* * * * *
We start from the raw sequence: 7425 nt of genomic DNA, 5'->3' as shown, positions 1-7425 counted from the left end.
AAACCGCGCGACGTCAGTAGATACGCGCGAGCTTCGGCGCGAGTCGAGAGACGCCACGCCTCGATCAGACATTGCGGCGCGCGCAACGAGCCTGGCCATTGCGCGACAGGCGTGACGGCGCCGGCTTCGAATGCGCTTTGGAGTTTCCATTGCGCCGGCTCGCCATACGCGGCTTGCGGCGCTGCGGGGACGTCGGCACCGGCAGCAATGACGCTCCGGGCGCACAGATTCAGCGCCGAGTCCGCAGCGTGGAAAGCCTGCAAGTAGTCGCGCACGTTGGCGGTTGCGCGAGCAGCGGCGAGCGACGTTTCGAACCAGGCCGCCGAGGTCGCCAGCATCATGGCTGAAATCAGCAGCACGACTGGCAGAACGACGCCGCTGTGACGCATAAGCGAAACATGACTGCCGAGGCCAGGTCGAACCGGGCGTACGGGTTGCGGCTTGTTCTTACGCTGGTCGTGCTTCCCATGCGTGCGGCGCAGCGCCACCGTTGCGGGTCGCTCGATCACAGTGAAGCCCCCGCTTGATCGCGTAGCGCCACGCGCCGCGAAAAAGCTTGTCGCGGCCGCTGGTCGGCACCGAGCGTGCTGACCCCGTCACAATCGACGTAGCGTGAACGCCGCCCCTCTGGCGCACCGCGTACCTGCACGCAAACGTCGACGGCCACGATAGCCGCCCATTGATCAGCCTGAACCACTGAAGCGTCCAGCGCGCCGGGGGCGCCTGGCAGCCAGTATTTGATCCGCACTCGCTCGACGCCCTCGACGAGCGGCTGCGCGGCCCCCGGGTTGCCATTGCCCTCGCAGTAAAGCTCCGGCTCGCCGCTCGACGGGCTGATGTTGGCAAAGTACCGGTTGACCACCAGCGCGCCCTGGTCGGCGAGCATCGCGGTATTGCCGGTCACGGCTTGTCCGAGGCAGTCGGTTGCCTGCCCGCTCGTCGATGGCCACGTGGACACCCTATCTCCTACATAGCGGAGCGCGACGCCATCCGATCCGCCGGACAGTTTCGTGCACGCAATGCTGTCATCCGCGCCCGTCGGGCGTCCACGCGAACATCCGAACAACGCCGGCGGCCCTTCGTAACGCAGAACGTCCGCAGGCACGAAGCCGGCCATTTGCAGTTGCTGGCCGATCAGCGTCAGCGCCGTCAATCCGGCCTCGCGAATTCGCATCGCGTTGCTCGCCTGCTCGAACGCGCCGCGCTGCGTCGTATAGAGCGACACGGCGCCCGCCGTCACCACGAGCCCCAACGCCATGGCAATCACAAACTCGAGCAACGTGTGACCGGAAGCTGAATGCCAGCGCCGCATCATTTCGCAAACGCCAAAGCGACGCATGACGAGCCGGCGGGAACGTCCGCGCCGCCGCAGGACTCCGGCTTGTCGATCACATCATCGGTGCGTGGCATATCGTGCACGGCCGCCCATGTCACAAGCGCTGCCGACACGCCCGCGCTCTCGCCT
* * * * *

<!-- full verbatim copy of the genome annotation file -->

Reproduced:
We start from the raw sequence: 7425 nt of genomic DNA, 5'->3' as shown, positions 1-7425 counted from the left end.
AAACCGCGCGACGTCAGTAGATACGCGCGAGCTTCGGCGCGAGTCGAGAGACGCCACGCCTCGATCAGACATTGCGGCGCGCGCAACGAGCCTGGCCATTGCGCGACAGGCGTGACGGCGCCGGCTTCGAATGCGCTTTGGAGTTTCCATTGCGCCGGCTCGCCATACGCGGCTTGCGGCGCTGCGGGGACGTCGGCACCGGCAGCAATGACGCTCCGGGCGCACAGATTCAGCGCCGAGTCCGCAGCGTGGAAAGCCTGCAAGTAGTCGCGCACGTTGGCGGTTGCGCGAGCAGCGGCGAGCGACGTTTCGAACCAGGCCGCCGAGGTCGCCAGCATCATGGCTGAAATCAGCAGCACGACTGGCAGAACGACGCCGCTGTGACGCATAAGCGAAACATGACTGCCGAGGCCAGGTCGAACCGGGCGTACGGGTTGCGGCTTGTTCTTACGCTGGTCGTGCTTCCCATGCGTGCGGCGCAGCGCCACCGTTGCGGGTCGCTCGATCACAGTGAAGCCCCCGCTTGATCGCGTAGCGCCACGCGCCGCGAAAAAGCTTGTCGCGGCCGCTGGTCGGCACCGAGCGTGCTGACCCCGTCACAATCGACGTAGCGTGAACGCCGCCCCTCTGGCGCACCGCGTACCTGCACGCAAACGTCGACGGCCACGATAGCCGCCCATTGATCAGCCTGAACCACTGAAGCGTCCAGCGCGCCGGGGGCGCCTGGCAGCCAGTATTTGATCCGCACTCGCTCGACGCCCTCGACGAGCGGCTGCGCGGCCCCCGGGTTGCCATTGCCCTCGCAGTAAAGCTCCGGCTCGCCGCTCGACGGGCTGATGTTGGCAAAGTACCGGTTGACCACCAGCGCGCCCTGGTCGGCGAGCATCGCGGTATTGCCGGTCACGGCTTGTCCGAGGCAGTCGGTTGCCTGCCCGCTCGTCGATGGCCACGTGGACACCCTATCTCCTACATAGCGGAGCGCGACGCCATCCGATCCGCCGGACAGTTTCGTGCACGCAATGCTGTCATCCGCGCCCGTCGGGCGTCCACGCGAACATCCGAACAACGCCGGCGGCCCTTCGTAACGCAGAACGTCCGCAGGCACGAAGCCGGCCATTTGCAGTTGCTGGCCGATCAGCGTCAGCGCCGTCAATCCGGCCTCGCGAATTCGCATCGCGTTGCTCGCCTGCTCGAACGCGCCGCGCTGCGTCGTATAGAGCGACACGGCGCCCGCCGTCACCACGAGCCCCAACGCCATGGCAATCACAAACTCGAGCAACGTGTGACCGGAAGCTGAATGCCAGCGCCGCATCATTTCGCAAACGCCAAAGCGACGCATGACGAGCCGGCGGGAACGTCCGCGCCGCCGCAGGACTCCGGCTTGTCGATCACATCATCGGTGCGTGGCATATCGTGCACGGCCGCCCATGTCACAAGCGCTGCCGACACGCCCGCGCTCTCGCCT